Stephen Hickson was born in England but moved to Christchurch at the age of four, and he loves living in the city. 'I'm married with three kids, aged 11, 14 and 16. Our house also has three cats, a puppy (which actually belongs to my 11-year-old) and a rabbit. I'm an active member of Lincoln Baptist Church. In my spare time I do a bit of swimming, running and biking to stay fit. There are few things better than being out around Long Bays on a beautiful day.'
Stephen worked for 15 years at Statistics New Zealand, while also teaching Economics part-time at UC. When he was offered the chance to teach full-time, he grabbed it. 'I really enjoy teaching Economics and this was a great opportunity,' he says.
'The things I like most about working at UC are the people I work with, the flexibility of the job, and the interaction I have with the students. It's great when a student says, "I really enjoyed that and learned a lot from it".'
When teaching, Stephen's main aim is to show his passion for his subject. 'I want to connect with what the students already know and find interesting,' he says. 'I enjoy Economics because I get to think about why people do what they do. There are often times when we think that the way some people behave is odd or they must be making mistakes when in fact they are usually making decisions that are consistent with what is in their interests. Economics is about looking for why people behave the way they do.'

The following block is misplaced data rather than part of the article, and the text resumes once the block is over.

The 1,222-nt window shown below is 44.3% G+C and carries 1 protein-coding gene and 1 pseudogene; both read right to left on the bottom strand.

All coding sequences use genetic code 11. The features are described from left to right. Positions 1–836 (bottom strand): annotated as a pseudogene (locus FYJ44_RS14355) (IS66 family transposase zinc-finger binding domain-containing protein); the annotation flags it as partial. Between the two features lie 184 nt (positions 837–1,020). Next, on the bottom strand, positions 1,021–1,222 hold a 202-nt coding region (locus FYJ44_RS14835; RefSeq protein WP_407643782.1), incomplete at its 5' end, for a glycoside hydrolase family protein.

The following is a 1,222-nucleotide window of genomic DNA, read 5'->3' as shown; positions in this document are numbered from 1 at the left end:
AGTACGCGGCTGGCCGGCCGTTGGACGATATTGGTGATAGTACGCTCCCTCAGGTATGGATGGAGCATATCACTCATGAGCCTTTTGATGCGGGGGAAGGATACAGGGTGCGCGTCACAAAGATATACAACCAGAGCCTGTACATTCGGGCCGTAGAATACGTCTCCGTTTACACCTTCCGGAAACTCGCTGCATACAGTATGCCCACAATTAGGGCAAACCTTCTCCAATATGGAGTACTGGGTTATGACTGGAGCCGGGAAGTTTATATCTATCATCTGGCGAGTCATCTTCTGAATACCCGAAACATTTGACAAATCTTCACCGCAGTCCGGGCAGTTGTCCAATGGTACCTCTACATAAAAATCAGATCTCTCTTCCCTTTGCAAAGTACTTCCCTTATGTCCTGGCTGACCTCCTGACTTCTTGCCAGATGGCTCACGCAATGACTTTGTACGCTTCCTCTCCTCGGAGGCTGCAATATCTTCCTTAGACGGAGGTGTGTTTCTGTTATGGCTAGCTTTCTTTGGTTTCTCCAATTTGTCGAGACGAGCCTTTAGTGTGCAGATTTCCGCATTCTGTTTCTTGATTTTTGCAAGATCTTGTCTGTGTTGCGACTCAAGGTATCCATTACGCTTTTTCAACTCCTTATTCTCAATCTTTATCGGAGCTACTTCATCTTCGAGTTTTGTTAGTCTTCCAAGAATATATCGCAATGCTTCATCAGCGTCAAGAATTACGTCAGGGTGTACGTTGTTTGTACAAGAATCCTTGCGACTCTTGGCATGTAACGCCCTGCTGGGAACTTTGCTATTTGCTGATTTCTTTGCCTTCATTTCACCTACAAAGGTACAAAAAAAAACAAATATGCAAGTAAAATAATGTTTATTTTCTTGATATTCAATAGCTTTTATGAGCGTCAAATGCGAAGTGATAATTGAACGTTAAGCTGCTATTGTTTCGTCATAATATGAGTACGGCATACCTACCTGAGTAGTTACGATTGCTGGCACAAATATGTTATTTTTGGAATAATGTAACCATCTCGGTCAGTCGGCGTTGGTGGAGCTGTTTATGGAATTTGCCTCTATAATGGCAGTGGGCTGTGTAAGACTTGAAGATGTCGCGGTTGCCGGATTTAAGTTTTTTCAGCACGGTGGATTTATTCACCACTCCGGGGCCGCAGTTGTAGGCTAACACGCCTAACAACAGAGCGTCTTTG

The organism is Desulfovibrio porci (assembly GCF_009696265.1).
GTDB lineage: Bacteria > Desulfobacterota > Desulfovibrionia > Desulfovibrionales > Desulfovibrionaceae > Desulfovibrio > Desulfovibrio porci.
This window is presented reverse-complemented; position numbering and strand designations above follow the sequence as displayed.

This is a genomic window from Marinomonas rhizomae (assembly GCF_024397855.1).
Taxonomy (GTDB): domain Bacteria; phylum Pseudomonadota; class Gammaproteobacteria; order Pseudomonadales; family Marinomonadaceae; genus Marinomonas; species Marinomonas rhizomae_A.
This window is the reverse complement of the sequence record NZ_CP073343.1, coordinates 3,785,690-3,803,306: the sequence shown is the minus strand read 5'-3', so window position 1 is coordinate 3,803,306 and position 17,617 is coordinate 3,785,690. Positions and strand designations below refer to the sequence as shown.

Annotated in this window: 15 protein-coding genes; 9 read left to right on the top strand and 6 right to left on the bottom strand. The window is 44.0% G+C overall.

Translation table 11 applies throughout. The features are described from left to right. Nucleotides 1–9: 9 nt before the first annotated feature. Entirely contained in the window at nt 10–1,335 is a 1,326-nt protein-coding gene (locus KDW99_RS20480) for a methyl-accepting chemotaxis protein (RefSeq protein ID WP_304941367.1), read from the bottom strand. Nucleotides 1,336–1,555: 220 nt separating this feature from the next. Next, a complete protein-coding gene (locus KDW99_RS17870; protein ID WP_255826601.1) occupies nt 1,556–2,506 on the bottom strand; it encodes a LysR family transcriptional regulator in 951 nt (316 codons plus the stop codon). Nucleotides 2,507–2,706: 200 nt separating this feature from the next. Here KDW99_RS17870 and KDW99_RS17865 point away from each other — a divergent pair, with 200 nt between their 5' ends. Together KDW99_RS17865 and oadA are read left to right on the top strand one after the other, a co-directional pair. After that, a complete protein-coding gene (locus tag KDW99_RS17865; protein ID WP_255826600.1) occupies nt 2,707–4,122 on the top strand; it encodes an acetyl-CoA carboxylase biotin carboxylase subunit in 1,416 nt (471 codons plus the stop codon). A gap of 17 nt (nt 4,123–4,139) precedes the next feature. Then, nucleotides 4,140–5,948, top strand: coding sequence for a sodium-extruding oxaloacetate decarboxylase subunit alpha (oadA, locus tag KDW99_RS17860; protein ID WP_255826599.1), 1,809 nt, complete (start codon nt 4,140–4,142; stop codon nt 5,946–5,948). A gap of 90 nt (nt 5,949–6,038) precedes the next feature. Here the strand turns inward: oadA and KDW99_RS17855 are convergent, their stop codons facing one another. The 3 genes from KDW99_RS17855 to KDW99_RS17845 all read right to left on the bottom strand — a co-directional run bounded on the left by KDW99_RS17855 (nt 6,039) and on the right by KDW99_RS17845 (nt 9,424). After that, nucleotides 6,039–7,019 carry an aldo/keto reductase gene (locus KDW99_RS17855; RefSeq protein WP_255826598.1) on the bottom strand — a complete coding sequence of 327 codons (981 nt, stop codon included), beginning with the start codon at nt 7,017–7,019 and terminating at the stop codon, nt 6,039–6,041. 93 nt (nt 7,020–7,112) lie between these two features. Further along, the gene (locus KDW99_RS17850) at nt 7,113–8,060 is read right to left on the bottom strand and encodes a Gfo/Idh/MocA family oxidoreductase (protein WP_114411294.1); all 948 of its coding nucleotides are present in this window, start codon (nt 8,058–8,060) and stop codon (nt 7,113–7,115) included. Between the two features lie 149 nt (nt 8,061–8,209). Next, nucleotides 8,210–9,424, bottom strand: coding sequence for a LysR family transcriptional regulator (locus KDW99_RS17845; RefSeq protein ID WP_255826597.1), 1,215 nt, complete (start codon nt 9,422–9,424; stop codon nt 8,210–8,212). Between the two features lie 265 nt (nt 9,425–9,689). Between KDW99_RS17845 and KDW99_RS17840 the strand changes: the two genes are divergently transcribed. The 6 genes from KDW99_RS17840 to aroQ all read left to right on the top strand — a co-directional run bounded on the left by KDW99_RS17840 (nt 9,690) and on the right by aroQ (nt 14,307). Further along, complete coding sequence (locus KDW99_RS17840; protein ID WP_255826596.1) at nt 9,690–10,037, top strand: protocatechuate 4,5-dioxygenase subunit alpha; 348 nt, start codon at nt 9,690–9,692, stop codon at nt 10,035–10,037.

Stephen's interest in teaching has seen him publish research about assessment. For example whether multiple choice or written response questions types disadvantage some groups compared to others, according to gender or ethnicity or language.
Stephen has some practical advice for prospective students. 'If you want to do a serious Economics degree then you'll need some mathematics and statistics. One first-year paper of each is enough, though more is helpful. Read some popular economics books – they give you the intuition of the subject.
'Any student looking to come to UC to study Economics is very welcome to come and see me,' he adds.